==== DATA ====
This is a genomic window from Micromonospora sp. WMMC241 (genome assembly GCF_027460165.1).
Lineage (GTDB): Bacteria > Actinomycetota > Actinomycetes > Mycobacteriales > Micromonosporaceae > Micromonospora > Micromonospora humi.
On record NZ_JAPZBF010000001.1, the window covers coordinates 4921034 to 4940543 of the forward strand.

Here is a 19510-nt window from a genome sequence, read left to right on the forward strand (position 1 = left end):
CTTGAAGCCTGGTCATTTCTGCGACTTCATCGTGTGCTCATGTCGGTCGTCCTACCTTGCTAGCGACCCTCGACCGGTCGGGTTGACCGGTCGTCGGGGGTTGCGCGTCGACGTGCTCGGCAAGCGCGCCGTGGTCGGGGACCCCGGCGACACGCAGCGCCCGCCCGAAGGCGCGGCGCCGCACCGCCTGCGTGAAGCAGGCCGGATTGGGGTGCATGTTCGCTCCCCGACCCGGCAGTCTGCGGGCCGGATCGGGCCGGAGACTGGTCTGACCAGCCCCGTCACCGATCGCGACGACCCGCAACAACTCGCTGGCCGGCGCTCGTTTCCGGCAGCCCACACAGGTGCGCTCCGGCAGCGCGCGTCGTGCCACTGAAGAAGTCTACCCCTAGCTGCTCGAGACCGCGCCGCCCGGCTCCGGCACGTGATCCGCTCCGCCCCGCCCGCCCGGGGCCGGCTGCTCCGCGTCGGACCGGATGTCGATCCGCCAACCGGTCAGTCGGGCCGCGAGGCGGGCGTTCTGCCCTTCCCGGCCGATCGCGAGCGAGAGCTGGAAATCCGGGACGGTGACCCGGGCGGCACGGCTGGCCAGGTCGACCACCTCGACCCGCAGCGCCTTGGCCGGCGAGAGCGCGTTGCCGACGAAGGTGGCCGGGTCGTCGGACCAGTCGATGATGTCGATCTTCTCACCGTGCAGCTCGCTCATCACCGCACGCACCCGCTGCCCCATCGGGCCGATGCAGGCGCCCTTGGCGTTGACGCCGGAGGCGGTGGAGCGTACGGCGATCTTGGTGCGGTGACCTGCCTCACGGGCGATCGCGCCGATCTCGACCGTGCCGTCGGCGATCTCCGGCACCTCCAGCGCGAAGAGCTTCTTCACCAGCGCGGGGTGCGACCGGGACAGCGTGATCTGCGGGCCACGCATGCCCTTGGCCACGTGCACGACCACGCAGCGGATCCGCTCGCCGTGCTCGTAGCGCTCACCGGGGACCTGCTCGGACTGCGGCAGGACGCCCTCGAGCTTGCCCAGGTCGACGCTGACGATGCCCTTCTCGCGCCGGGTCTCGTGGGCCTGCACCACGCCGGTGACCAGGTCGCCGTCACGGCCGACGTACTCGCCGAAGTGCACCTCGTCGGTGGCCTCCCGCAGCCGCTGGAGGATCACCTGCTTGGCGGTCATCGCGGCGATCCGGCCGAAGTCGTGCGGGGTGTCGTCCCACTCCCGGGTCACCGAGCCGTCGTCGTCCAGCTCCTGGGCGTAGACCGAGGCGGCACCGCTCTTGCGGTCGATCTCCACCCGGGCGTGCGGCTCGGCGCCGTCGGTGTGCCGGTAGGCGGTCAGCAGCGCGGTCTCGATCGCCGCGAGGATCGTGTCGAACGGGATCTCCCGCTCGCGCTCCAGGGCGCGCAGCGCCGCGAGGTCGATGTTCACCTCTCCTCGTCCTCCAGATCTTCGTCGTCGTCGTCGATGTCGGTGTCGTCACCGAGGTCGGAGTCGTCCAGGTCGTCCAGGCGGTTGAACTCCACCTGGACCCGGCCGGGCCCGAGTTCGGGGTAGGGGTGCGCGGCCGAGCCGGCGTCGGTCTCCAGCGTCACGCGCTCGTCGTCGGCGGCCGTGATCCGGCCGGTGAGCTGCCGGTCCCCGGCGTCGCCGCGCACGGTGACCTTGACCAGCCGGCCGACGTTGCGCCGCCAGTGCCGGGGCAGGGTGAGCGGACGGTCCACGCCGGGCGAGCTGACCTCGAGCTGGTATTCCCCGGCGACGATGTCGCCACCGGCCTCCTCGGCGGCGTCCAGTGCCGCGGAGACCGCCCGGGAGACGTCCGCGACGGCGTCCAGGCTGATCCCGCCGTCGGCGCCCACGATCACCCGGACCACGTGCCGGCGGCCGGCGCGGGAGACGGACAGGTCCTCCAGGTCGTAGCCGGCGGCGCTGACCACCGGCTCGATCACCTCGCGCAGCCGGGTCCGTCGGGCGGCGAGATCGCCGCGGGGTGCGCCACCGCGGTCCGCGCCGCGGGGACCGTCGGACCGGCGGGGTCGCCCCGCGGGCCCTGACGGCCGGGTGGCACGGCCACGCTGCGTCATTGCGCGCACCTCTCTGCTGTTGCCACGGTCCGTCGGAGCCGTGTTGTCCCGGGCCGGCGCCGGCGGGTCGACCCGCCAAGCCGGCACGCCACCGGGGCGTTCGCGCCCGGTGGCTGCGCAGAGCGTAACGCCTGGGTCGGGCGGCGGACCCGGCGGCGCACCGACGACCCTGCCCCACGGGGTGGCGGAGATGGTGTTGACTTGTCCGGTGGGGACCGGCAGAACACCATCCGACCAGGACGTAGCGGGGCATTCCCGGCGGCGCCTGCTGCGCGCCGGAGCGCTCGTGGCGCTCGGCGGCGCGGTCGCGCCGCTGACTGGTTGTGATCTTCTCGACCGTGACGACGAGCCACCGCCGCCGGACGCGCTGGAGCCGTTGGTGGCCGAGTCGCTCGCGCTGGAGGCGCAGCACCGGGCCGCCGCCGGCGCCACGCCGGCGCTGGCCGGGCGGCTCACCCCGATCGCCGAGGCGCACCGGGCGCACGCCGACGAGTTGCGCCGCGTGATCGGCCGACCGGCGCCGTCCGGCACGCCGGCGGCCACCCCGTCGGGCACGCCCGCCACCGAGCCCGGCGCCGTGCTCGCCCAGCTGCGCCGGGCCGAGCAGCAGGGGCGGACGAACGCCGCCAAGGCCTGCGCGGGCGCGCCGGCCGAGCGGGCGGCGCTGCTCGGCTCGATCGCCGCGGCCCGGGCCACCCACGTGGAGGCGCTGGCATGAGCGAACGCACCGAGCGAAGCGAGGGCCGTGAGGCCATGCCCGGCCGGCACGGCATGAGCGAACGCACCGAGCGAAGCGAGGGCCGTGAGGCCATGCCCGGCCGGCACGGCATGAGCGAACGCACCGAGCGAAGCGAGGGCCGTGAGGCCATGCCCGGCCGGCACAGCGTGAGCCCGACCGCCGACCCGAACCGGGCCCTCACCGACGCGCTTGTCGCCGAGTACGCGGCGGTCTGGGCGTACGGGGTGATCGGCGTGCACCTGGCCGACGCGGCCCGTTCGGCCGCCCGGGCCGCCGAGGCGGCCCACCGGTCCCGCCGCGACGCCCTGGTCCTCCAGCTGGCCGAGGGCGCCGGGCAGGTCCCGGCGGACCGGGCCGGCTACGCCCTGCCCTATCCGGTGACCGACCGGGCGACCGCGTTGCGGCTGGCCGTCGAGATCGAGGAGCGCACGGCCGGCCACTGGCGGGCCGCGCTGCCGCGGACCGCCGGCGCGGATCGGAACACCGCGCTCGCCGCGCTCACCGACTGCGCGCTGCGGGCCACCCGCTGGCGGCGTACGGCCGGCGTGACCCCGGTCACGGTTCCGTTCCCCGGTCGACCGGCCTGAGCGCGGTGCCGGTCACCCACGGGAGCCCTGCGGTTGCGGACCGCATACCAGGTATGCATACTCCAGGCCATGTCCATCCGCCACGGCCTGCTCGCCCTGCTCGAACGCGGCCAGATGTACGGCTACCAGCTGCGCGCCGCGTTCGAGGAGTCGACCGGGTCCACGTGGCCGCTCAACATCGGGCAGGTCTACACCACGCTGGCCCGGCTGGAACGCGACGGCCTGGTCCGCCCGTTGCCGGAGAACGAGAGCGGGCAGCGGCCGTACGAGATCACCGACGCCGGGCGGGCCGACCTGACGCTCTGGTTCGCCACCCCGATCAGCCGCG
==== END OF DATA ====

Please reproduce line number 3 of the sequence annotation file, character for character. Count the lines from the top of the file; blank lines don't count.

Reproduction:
On record NZ_JAPZBF010000001.1, the window covers coordinates 4921034 to 4940543 of the forward strand.